National Fisherman

The five Gulf Coast states affected by the 2010 BP-Deepwater Horizon oil rig blowout will soon receive federal funds to help restore local environments.
Estimates peg that total to range from $1.5–$2 million per year for 10 or more years, as part of the Resources and Ecosystems Sustainability, Tourism Opportunities, and Revived Economy Act of 2012, better known as the RESTORE Act.
RESTORE established a Gulf Coast Ecosystem Restoration Council that includes the five affected states’ governors and the secretaries of the U.S. Departments of the Interior, Commerce, Agriculture and Homeland Security. The council will ultimately oversee the distribution of funds as it receives and reviews project requests from communities all over the Gulf Coast.
Read the full story at the Suncoast News>>

Want to read more about the BP oil spill? Click here...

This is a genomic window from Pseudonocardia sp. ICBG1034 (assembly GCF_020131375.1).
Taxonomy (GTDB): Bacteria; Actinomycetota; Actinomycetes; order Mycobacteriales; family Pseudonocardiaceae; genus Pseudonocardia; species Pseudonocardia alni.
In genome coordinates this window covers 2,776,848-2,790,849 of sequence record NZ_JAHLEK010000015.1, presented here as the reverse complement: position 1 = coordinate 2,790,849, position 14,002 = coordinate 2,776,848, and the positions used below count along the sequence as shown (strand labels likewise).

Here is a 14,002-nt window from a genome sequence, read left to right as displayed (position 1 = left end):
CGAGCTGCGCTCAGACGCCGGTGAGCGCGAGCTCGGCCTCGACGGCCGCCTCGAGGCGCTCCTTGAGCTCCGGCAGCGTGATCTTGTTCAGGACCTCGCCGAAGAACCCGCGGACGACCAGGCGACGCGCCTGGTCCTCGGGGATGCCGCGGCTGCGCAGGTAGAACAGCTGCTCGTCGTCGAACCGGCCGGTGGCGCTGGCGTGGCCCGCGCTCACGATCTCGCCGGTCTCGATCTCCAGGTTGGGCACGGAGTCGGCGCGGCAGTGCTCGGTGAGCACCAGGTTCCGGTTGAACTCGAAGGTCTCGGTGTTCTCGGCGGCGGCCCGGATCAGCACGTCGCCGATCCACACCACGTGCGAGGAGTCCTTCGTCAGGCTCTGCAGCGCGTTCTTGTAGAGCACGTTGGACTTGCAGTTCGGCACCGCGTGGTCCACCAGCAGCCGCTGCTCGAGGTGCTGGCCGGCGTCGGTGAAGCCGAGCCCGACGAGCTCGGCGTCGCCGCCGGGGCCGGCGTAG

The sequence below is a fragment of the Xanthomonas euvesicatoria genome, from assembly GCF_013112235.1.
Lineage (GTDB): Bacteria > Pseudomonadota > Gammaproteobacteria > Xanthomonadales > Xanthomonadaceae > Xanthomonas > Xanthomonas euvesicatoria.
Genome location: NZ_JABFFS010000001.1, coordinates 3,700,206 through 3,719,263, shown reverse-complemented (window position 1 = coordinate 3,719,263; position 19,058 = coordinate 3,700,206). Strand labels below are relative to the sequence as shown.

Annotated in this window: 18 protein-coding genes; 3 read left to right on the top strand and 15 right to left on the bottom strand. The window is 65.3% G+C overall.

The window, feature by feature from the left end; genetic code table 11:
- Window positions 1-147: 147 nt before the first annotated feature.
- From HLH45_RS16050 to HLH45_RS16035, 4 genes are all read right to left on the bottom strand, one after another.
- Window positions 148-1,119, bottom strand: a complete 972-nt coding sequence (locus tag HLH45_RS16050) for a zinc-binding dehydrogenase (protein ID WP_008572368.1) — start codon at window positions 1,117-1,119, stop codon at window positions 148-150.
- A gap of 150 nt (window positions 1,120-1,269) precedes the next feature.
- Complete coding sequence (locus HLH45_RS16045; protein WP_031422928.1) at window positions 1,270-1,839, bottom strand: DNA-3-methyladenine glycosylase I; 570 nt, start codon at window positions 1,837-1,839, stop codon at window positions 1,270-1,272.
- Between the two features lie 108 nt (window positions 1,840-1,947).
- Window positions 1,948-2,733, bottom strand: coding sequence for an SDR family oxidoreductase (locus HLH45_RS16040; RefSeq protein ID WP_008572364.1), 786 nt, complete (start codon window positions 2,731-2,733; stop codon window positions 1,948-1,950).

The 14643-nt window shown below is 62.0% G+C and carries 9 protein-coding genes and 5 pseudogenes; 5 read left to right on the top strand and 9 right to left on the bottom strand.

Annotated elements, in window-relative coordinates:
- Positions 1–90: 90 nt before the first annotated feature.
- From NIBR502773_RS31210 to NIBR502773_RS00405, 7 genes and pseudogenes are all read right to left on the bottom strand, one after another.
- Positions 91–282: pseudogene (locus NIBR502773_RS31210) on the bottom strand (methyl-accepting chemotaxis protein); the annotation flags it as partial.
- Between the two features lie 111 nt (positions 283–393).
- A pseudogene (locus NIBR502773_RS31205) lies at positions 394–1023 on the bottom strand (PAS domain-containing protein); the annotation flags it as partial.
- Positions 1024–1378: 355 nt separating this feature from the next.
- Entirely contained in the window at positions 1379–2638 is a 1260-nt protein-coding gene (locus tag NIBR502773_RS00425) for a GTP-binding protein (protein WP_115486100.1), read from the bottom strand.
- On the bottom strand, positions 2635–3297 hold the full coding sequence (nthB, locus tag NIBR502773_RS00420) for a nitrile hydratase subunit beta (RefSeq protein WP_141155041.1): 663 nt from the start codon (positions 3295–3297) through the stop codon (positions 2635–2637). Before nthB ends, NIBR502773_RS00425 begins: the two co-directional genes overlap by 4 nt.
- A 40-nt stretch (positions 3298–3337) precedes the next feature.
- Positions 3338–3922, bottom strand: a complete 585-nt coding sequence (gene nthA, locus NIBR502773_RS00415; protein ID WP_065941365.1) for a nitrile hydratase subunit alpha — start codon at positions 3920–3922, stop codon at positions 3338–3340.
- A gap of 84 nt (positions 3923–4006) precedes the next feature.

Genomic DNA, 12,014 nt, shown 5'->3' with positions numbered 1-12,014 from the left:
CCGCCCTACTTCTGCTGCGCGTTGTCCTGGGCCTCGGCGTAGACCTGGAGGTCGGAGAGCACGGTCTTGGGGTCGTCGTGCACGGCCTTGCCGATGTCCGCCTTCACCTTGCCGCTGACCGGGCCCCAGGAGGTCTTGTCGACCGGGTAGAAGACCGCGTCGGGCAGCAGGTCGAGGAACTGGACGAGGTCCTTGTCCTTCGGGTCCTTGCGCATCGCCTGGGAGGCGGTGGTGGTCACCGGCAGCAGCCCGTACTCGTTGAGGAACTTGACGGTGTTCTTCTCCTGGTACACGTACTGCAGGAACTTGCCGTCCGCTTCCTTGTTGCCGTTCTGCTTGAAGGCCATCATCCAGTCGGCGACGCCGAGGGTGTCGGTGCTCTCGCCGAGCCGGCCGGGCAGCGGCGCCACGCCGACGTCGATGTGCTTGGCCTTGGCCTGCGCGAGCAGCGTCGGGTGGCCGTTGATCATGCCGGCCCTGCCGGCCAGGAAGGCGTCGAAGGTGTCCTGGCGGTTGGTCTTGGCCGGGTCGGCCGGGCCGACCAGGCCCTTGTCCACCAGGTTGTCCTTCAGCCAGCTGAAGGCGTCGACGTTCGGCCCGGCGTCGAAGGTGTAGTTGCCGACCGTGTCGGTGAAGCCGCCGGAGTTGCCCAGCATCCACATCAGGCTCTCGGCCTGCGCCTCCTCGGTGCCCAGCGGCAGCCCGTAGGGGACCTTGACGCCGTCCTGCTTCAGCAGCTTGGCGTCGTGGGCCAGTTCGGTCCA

Inside the Industry

NMFS recently released a draft action plan for fish discard and release mortality science, creating a list of actions that they hope can better inform fisheries.

We know that fishermen have to deal with bycatch by discarding or releasing unwanted catch overboard, but there is a data gap regarding how those fish survive.


A new study has identified a set of features common to all ocean ecosystems that provide a visual diagnosis of the health of the underwater environment coastal communities rely on.

Together, the features detail cumulative effects of threats -- such as overfishing, pollution, and invasive species,  allowing responders to act faster to increase ocean resiliency and sustainability.

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